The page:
Also, in the area of supply and use of blood for transfusion, studies indicate that countries should anticipate reductions in donations and loss of crucial staff because of sickness and public health restrictions 26 . Contingency planning includes prioritisation policies for patients in the event of predicted shortage.

The delay or avoidance of medical care because of COVID-19 is also an area of particular concern, as it might increase morbidity and mortality risk associated with treatable and preventable health conditions and might contribute to reported excess deaths directly or indirectly related to COVID-19. While controlling the pandemic is of utmost importance, the long-term effect on individuals with non-communicable diseases is significant. These diseases appear to increase the severity of COVID-19 and mortality risk, and SARS-CoV-2 infection in survivors with non-communicable diseases may also affect the progression of their pre-existing clinical conditions. Additionally, physical distancing and quarantine restrictions will reduce physical activity and increase other unhealthy lifestyles, thus increasing non-communicable diseases risk factors and worsening clinical symptoms. Many countries have made changes to routine management of patients, e.g., cancelling non-urgent outpatient visits, which will have important implications for non-communicable diseases management, diagnosis of new-onset diseases, medication adherence and disease progression 27 .

The Commission is working with pharmaceutical companies to achieve access to new therapeutics currently under regulatory approval (e.g. antibodies), and will ensure developments are swiftly shared with the Member States.


·Ensure that healthcare services are reinforced for increased hospital and ICU admissions in view of the upcoming festive season, for example by putting in place specific COVID-19 business continuity plans, surge capacities in staff and equipment that ensure maintaining healthcare personnel capacity while at the same time allowing some reprieve.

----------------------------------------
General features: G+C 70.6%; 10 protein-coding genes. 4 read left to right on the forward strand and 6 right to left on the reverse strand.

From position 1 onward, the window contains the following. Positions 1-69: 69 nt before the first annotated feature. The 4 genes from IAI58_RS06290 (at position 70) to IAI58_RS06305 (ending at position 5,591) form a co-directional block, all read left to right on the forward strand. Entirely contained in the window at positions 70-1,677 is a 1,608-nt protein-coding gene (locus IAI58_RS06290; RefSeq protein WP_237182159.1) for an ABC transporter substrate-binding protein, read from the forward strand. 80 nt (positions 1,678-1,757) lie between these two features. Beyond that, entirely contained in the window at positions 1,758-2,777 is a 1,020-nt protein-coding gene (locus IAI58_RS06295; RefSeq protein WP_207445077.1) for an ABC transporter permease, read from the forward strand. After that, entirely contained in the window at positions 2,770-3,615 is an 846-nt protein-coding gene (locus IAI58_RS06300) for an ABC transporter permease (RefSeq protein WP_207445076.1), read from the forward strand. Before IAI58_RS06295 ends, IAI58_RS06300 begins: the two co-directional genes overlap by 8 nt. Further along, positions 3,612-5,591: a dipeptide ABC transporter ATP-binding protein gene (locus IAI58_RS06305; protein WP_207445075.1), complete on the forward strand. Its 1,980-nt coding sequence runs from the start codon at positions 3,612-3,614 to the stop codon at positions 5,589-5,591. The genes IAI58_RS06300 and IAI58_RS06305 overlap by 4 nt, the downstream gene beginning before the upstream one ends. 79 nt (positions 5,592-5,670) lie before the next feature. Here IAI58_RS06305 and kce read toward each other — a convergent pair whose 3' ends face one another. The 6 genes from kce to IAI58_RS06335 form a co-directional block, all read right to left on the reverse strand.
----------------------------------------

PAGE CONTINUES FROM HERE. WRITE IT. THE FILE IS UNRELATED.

·Take steps to maximise the accessibility of primary care service to alleviated pressure on hospitals, including by expanding the role of nurses, pharmacists and community health workers, and via increasing the use of telehealth services, to preserve continuity of care for non-COVID‑19 patients.

·Carefully monitor capacities of required healthcare equipment and materials, and make use of the relevant Joint Procurements and other financial support, including the Coronavirus Response Investment Initiative (CRII) 28 made available by the Commission.

·Countries should develop integrated strategies for their healthcare systems, ensuring that care for diseases and medical problems other than those linked to COVID-19 can continue and be safeguarded.

·Continue investing in the training of new staff, including via the Online European network of clinicians and development of training modules on COVID-19 for health professionals (including via a virtual academy) in partnership with European federations, such as the European Society of Intensive Care Medicine.

·Encourage citizens to follow up all necessary medical services, including those taking place in hospitals.

·Healthcare facilities should further ensure that the most protective PPE is available now and in the months to come and appropriately used to safeguard those providing patient and resident care.

·Support healthcare personnel to cope with increased pressure due to the pandemic (e.g. by putting in place free of charge support hotlines, free peer support service, provide information to help manage wellbeing and mental health).

6.Addressing “Pandemic fatigue”